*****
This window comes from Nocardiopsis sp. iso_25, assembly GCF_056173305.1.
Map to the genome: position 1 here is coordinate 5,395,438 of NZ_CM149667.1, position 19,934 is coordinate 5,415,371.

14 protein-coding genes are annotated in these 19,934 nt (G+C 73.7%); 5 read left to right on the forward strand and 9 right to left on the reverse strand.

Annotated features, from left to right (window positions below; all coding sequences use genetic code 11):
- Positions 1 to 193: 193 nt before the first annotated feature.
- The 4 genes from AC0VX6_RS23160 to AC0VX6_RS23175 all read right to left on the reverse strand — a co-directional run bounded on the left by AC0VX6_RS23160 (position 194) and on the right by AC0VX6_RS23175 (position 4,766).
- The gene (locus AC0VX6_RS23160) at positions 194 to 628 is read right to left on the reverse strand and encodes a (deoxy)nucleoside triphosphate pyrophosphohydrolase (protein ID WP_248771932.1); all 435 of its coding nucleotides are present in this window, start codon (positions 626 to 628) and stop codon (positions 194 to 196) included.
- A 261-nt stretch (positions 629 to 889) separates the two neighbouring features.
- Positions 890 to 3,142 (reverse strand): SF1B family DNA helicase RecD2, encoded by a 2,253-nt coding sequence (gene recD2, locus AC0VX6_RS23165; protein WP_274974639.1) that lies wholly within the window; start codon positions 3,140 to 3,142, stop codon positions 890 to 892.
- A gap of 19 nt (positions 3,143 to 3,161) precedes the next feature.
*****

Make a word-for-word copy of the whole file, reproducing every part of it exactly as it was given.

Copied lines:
This window comes from Nocardiopsis sp. iso_25, assembly GCF_056173305.1.
Map to the genome: position 1 here is coordinate 5,395,438 of NZ_CM149667.1, position 19,934 is coordinate 5,415,371.

14 protein-coding genes are annotated in these 19,934 nt (G+C 73.7%); 5 read left to right on the forward strand and 9 right to left on the reverse strand.

Annotated features, from left to right (window positions below; all coding sequences use genetic code 11):
- Positions 1 to 193: 193 nt before the first annotated feature.
- The 4 genes from AC0VX6_RS23160 to AC0VX6_RS23175 all read right to left on the reverse strand — a co-directional run bounded on the left by AC0VX6_RS23160 (position 194) and on the right by AC0VX6_RS23175 (position 4,766).
- The gene (locus AC0VX6_RS23160) at positions 194 to 628 is read right to left on the reverse strand and encodes a (deoxy)nucleoside triphosphate pyrophosphohydrolase (protein ID WP_248771932.1); all 435 of its coding nucleotides are present in this window, start codon (positions 626 to 628) and stop codon (positions 194 to 196) included.
- A 261-nt stretch (positions 629 to 889) separates the two neighbouring features.
- Positions 890 to 3,142 (reverse strand): SF1B family DNA helicase RecD2, encoded by a 2,253-nt coding sequence (gene recD2, locus AC0VX6_RS23165; protein WP_274974639.1) that lies wholly within the window; start codon positions 3,140 to 3,142, stop codon positions 890 to 892.
- A gap of 19 nt (positions 3,143 to 3,161) precedes the next feature.